Teenage Adventures

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Super-Bowl-XXII MVP Doug Williams

Today we keep the 130th anniversary of the holy death of St. John Bosco. Among many other accomplishments, Don Bosco published an apologetics magazine. Catholic Readings defended Catholic faith and practice, using extensive Scripture citations. To protect and fortify the souls of teenage boys, Don Bosco became a famous media mogul. He is the first canonized saint ever to have been interviewed by a newspaper reporter.

Now, speaking of teenage boys… Today we also mark the 30th anniversary of the greatest of all the Super Bowls, number XXII, which took place under the open sky, in San Diego, California.

don bosco catholic readingsIn those simpler times, the late 1980’s, it could come to pass that a middle-class lawyer in Washington, D.C., might find himself in possession of two Super Bowl tickets, through a business connection. He might think of giving those two precious tickets to his enterprising 17- and 15-year-old sons.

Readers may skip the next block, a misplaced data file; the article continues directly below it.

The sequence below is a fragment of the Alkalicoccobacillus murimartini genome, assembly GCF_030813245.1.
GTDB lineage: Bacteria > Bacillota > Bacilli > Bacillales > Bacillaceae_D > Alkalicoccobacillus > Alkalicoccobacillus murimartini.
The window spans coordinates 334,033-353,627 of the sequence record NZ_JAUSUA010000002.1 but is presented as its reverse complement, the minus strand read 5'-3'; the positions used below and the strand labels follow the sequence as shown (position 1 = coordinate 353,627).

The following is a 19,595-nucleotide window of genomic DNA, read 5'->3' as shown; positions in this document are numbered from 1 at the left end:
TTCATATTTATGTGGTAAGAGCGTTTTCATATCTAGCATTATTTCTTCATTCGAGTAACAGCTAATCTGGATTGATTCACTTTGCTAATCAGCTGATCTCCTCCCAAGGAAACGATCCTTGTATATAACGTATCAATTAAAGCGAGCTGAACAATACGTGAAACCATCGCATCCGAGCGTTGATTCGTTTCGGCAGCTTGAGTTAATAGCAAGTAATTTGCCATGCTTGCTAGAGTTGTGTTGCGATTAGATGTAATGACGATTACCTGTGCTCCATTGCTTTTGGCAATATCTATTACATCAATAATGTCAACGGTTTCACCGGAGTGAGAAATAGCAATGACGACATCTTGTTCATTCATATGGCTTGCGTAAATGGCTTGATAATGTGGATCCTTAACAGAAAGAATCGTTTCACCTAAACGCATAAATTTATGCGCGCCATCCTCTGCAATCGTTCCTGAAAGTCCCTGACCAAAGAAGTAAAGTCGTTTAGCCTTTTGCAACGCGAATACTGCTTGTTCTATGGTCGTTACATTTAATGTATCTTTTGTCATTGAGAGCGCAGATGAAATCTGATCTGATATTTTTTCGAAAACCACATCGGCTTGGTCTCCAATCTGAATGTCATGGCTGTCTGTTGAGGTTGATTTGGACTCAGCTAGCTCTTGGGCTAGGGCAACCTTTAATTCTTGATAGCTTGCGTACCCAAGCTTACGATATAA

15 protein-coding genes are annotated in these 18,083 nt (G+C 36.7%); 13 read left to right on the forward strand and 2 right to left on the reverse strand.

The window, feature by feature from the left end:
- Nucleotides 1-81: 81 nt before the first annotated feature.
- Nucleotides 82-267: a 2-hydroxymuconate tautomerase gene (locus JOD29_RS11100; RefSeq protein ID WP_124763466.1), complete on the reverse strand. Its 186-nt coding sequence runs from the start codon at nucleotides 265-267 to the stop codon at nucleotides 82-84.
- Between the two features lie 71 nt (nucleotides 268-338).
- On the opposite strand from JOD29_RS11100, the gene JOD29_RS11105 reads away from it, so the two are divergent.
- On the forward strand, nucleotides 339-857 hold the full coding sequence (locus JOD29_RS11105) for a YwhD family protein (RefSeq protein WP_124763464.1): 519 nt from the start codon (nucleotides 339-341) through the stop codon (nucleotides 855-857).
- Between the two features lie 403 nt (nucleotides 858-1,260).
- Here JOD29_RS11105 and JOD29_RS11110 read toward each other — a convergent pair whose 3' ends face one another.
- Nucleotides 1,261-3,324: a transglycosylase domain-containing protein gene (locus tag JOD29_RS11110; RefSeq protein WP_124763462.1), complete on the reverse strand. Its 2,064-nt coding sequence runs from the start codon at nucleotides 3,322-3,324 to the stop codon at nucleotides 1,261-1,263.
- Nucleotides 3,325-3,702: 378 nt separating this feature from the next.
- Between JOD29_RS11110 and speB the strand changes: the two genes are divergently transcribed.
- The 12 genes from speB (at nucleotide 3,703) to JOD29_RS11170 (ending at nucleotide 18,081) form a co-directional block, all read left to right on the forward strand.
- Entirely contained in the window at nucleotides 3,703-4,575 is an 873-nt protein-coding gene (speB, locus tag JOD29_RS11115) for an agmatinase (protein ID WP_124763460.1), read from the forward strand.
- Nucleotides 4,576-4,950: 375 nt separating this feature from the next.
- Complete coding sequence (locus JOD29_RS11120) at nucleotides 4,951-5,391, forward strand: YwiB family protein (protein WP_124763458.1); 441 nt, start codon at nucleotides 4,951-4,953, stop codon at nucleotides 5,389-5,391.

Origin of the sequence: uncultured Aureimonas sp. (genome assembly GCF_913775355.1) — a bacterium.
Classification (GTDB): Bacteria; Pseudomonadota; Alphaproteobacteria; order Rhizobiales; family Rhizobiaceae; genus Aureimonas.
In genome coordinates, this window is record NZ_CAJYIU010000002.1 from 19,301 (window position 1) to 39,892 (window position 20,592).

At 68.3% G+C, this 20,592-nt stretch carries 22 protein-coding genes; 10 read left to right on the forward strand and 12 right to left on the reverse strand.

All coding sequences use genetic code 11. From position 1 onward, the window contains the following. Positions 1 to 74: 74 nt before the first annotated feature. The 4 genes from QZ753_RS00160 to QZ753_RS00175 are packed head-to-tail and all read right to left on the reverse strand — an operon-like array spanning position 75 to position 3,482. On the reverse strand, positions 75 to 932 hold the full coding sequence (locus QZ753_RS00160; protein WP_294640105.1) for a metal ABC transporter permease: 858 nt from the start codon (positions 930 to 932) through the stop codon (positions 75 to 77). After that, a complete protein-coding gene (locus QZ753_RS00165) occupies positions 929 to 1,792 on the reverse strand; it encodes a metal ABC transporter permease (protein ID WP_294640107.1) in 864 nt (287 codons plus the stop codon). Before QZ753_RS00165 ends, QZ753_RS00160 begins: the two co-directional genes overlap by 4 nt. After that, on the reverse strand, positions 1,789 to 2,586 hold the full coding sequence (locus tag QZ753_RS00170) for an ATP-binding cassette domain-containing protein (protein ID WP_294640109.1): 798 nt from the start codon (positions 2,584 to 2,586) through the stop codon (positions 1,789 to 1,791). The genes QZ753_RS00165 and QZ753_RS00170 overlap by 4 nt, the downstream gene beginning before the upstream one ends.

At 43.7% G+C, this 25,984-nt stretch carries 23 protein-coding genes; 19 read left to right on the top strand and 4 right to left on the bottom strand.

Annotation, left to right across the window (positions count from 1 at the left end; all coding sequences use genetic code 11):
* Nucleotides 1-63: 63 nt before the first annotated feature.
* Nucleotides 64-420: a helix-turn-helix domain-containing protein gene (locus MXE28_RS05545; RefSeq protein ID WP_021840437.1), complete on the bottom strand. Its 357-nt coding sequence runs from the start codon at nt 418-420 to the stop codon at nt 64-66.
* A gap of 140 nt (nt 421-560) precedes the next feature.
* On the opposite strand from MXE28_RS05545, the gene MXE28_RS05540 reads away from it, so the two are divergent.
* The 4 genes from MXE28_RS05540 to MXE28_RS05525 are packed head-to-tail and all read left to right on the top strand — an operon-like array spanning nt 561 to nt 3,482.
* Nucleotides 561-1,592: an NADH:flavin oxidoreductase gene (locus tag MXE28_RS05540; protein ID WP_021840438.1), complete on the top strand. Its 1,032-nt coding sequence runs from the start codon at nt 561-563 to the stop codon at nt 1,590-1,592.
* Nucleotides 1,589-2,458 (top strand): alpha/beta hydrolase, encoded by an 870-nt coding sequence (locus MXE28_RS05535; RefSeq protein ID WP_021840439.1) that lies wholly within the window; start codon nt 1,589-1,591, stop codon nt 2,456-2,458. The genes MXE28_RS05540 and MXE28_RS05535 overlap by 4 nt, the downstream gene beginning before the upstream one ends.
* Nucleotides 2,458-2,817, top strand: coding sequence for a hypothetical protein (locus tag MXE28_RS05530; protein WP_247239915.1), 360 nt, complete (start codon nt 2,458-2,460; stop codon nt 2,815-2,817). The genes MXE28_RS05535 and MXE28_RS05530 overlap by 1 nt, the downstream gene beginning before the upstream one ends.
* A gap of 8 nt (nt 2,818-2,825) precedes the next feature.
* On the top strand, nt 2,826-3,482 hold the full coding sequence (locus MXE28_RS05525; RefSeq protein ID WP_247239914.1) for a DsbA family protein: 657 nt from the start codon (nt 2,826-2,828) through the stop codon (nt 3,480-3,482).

Those sons might buy cheap airplane tickets with their part-time-job money. They might learn the San Diego public transit system. The boys might, with their own eyes, then behold Doug Williams the Great making mincemeat of the Denver Broncos defense, in a resounding 42-10 MVP performance. The boys might have seats right behind the very end-zone in which the Washington Redskins scored five touchdowns in the second quarter. Then, the young men might catch a bus to the airport, then a red-eye flight back east, and find themselves in school before the first bell rang on Monday morning—which was the one stipulation their mother made in order to grant her permission for the trip.

Such adventures could happen in 1988, and they did. In those days, we did not suffer from as much fear of the outdoors as we do now. I’m not sure the world was really any safer then. But dads like ours had faith in Providence, so they weren’t afraid to let their teenage sons travel clear across the country on their own, to go to the Super Bowl. Also, my brother and I were tall and big and maybe a little cleverer than most 17- and 15-year-olds.